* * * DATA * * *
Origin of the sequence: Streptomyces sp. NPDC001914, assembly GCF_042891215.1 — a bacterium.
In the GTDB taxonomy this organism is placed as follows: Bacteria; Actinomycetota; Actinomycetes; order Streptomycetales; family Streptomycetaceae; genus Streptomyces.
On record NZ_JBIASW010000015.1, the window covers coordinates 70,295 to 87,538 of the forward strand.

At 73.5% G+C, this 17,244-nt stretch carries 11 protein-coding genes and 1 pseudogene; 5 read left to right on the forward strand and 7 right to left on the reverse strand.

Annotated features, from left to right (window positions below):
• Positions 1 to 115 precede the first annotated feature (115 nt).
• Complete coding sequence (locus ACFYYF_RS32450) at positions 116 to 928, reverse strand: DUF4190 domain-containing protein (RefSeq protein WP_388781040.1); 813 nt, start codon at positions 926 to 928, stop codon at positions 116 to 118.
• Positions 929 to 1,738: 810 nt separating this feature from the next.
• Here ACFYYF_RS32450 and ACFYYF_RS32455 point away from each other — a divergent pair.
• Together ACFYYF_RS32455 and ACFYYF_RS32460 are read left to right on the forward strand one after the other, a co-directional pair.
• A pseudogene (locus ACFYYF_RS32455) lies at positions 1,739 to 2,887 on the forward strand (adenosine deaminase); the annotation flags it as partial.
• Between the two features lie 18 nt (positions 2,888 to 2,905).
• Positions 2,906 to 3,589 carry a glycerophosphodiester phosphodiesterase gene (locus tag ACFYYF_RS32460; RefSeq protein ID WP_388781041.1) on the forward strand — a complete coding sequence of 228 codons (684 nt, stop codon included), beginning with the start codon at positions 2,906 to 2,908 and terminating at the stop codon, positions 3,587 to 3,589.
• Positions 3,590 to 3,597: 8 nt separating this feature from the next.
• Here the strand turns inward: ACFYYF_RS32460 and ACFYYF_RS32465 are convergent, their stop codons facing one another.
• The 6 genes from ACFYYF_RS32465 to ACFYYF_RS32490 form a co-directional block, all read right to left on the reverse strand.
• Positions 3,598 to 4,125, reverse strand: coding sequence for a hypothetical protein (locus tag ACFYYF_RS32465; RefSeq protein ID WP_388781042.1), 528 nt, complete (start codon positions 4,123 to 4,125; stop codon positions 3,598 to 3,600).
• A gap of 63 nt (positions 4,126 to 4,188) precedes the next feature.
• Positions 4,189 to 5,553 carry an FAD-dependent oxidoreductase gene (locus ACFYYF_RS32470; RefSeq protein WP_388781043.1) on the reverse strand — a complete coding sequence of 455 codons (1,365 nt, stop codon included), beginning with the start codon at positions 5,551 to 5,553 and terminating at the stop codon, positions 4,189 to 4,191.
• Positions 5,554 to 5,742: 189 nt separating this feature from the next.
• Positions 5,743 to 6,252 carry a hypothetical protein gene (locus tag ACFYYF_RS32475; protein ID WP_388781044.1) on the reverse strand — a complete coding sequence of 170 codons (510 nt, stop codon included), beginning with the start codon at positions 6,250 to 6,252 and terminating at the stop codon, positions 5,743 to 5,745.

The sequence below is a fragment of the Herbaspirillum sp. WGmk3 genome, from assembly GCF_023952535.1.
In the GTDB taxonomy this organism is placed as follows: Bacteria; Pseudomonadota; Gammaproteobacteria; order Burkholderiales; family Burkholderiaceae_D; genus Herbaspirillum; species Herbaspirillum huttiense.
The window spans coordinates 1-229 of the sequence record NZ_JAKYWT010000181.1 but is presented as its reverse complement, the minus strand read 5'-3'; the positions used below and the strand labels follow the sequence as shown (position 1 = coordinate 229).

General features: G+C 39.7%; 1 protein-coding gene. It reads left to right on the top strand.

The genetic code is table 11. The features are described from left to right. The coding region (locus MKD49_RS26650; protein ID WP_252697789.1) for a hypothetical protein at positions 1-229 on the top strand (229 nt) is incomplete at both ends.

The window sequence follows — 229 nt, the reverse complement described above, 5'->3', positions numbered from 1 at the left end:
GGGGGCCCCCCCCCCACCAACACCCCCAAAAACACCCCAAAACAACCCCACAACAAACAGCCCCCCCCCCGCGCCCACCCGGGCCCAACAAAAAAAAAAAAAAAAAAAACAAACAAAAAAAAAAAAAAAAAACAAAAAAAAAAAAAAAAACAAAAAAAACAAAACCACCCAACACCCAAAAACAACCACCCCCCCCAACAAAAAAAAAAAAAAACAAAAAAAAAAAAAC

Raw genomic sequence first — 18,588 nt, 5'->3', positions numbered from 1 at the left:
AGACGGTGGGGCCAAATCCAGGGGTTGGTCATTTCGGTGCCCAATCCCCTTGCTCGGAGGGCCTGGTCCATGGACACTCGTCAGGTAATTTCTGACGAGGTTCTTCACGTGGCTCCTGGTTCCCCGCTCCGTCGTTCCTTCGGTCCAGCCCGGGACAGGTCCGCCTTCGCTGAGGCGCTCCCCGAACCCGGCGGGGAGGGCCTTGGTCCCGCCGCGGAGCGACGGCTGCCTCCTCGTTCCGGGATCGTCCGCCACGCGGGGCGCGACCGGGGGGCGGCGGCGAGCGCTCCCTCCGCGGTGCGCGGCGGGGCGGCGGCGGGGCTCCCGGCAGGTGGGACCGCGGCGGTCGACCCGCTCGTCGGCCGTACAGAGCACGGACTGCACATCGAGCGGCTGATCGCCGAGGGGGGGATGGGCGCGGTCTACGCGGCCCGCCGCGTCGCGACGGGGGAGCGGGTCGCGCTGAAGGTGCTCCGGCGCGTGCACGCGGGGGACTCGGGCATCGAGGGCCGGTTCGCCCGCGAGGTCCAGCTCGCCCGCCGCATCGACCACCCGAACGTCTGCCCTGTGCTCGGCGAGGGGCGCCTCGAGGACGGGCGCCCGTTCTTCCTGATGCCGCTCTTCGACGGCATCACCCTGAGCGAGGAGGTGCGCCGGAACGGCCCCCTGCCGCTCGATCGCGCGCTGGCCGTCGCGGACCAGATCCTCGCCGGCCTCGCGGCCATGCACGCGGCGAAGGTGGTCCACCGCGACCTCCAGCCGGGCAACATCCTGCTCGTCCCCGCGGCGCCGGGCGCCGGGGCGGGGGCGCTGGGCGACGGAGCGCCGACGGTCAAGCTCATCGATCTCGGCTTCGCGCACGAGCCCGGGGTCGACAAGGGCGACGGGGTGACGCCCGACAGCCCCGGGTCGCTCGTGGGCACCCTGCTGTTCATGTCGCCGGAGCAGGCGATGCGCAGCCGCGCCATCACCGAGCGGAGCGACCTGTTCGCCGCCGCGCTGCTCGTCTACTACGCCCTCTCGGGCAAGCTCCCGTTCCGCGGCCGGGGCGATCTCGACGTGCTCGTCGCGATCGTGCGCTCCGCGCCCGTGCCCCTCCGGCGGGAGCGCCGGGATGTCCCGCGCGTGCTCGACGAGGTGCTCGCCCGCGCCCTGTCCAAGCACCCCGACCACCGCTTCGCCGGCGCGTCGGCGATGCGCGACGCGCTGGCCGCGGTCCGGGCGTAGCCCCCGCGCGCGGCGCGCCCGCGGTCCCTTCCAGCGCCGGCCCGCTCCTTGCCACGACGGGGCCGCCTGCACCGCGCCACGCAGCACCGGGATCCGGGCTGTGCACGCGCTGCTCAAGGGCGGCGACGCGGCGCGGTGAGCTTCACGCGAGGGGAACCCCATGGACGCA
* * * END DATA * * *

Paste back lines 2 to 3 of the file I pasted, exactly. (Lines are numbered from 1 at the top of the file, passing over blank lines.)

In the GTDB taxonomy this organism is placed as follows: Bacteria; Actinomycetota; Actinomycetes; order Streptomycetales; family Streptomycetaceae; genus Streptomyces.
On record NZ_JBIASW010000015.1, the window covers coordinates 70,295 to 87,538 of the forward strand.